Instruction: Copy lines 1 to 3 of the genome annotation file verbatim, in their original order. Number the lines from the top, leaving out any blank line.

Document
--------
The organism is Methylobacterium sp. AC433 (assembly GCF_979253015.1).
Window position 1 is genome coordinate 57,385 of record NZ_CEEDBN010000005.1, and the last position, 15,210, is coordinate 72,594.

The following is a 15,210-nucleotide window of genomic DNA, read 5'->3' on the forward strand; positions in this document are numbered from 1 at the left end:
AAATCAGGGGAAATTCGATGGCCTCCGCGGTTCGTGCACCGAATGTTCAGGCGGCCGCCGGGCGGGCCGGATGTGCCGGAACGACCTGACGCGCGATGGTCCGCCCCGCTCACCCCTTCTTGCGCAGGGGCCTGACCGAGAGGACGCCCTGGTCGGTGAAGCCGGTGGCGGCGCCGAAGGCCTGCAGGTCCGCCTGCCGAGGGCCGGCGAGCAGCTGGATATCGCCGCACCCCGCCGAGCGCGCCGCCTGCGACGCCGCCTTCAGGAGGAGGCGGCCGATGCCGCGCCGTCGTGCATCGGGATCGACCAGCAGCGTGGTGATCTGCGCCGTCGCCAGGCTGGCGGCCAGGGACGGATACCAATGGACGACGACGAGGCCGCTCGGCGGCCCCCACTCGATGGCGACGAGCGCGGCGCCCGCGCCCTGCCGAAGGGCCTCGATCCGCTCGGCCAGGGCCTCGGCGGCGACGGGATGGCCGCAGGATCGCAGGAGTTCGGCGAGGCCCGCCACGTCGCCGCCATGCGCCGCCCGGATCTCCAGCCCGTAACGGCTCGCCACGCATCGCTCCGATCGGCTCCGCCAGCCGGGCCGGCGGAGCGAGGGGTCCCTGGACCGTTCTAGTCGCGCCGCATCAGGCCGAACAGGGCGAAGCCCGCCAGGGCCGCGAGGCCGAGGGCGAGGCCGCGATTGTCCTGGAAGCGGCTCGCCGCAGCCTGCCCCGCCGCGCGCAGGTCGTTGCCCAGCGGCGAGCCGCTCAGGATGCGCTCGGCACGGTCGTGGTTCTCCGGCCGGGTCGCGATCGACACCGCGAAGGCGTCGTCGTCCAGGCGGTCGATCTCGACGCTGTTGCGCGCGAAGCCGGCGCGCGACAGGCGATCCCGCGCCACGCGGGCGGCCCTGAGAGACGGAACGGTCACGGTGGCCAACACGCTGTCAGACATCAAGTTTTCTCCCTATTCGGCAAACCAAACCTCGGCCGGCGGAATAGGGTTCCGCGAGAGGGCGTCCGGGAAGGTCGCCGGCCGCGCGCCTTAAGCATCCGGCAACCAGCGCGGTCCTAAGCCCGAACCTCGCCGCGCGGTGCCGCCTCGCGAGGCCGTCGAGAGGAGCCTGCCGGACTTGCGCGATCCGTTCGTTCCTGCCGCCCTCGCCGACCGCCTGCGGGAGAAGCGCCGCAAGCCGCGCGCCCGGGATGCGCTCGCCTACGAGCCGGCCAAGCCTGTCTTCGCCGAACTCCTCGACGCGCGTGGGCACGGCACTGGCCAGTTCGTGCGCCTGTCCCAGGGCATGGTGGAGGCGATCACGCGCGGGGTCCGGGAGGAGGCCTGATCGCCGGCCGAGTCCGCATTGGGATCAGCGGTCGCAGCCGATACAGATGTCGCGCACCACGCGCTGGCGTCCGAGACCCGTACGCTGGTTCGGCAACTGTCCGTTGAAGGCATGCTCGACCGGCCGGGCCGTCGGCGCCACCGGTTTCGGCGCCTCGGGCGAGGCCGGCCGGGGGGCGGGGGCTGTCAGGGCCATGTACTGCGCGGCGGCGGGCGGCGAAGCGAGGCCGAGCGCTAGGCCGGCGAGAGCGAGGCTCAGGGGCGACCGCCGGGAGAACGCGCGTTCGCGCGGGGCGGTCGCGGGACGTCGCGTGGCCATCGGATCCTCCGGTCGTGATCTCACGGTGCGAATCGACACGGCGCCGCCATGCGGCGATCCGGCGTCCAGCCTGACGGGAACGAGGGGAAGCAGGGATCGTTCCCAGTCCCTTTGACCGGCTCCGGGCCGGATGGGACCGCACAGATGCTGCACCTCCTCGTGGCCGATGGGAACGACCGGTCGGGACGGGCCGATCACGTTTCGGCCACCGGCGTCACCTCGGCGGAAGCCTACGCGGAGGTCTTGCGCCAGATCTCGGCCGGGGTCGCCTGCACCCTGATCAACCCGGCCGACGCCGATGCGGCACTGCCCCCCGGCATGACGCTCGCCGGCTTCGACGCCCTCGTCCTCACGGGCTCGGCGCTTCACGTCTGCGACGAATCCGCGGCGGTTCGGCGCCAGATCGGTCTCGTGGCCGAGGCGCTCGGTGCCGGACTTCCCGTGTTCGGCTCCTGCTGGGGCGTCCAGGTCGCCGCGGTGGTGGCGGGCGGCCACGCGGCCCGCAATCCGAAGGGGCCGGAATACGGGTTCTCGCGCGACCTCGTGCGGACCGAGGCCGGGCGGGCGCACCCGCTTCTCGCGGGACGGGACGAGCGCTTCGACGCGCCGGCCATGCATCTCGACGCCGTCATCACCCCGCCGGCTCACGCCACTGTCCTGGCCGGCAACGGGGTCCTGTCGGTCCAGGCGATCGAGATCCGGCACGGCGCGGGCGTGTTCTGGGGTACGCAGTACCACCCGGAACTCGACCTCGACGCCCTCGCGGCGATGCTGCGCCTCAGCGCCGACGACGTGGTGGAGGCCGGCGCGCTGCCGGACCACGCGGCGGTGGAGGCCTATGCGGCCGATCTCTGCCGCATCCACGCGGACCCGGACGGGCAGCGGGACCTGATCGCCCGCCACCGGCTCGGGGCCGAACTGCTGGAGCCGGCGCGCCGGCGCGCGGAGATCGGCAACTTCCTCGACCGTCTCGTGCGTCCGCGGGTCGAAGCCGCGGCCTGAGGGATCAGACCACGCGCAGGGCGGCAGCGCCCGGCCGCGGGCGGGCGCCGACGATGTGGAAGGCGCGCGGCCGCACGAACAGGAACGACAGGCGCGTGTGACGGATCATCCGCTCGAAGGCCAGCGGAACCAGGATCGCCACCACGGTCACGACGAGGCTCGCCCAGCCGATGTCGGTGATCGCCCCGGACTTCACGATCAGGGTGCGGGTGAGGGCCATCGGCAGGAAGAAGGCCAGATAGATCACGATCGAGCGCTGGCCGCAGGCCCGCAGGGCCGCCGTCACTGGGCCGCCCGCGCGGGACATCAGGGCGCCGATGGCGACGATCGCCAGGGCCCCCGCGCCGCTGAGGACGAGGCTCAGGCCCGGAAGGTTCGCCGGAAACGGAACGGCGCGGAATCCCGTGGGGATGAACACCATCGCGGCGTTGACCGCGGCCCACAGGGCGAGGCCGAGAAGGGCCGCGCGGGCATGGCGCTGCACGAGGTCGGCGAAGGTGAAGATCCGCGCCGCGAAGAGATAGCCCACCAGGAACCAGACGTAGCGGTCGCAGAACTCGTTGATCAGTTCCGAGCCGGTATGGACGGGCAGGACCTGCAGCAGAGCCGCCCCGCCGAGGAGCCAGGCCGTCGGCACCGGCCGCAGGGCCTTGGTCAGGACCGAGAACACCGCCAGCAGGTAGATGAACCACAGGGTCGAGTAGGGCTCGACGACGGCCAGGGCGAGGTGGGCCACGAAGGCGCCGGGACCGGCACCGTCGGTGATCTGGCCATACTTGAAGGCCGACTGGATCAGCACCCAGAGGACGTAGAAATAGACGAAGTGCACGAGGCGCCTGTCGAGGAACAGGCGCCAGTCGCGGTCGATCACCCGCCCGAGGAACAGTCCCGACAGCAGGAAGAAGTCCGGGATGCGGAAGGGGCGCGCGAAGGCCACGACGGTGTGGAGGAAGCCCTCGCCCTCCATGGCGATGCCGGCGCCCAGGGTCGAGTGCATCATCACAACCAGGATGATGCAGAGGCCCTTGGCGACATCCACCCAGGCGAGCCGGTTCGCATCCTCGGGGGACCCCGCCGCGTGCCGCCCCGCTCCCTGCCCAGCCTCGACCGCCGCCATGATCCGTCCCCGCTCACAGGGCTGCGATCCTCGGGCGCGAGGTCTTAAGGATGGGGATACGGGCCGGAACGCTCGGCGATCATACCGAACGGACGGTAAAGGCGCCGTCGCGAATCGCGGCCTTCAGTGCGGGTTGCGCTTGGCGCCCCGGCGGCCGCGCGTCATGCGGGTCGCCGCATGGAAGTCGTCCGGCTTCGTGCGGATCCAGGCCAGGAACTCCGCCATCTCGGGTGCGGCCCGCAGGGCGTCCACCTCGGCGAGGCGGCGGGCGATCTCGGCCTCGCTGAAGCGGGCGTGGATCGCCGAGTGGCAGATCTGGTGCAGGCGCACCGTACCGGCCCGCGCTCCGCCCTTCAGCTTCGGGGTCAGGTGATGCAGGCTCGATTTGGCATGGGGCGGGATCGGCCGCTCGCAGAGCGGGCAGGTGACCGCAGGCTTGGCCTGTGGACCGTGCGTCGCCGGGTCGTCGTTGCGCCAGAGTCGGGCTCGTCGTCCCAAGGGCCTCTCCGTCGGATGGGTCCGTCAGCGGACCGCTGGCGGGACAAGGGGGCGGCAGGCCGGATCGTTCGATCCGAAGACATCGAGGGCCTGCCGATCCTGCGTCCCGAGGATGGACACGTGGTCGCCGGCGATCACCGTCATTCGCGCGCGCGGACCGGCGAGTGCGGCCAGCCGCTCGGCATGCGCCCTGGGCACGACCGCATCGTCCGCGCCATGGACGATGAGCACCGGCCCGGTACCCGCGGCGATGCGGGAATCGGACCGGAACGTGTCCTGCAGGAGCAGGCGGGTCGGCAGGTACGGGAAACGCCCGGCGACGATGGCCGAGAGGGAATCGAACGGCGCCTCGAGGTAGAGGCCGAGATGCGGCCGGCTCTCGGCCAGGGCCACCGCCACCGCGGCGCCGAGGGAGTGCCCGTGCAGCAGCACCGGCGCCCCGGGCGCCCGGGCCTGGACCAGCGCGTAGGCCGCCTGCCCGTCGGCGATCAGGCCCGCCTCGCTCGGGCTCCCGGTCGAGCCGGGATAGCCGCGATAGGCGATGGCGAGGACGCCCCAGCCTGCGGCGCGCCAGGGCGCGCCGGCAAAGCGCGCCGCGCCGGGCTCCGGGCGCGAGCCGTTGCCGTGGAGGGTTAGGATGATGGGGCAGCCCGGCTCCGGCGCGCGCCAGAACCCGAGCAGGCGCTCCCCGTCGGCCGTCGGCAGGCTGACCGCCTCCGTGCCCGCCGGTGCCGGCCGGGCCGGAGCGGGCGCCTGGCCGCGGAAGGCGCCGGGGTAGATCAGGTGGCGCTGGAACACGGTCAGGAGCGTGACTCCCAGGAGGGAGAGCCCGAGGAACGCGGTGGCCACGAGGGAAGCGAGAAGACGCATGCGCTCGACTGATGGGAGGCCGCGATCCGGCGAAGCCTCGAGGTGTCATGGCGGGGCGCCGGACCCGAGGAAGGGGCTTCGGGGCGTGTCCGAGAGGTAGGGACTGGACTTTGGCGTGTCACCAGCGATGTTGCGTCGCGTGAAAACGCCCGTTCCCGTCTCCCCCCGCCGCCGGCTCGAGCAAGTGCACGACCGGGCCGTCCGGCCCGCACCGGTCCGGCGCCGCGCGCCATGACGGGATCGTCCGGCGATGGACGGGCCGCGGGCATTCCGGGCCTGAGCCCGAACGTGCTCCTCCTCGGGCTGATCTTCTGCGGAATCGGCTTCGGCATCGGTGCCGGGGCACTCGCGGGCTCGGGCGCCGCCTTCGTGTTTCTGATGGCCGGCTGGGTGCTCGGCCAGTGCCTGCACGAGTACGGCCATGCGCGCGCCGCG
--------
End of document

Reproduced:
The organism is Methylobacterium sp. AC433 (assembly GCF_979253015.1).
Window position 1 is genome coordinate 57,385 of record NZ_CEEDBN010000005.1, and the last position, 15,210, is coordinate 72,594.

The following is a 15,210-nucleotide window of genomic DNA, read 5'->3' on the forward strand; positions in this document are numbered from 1 at the left end: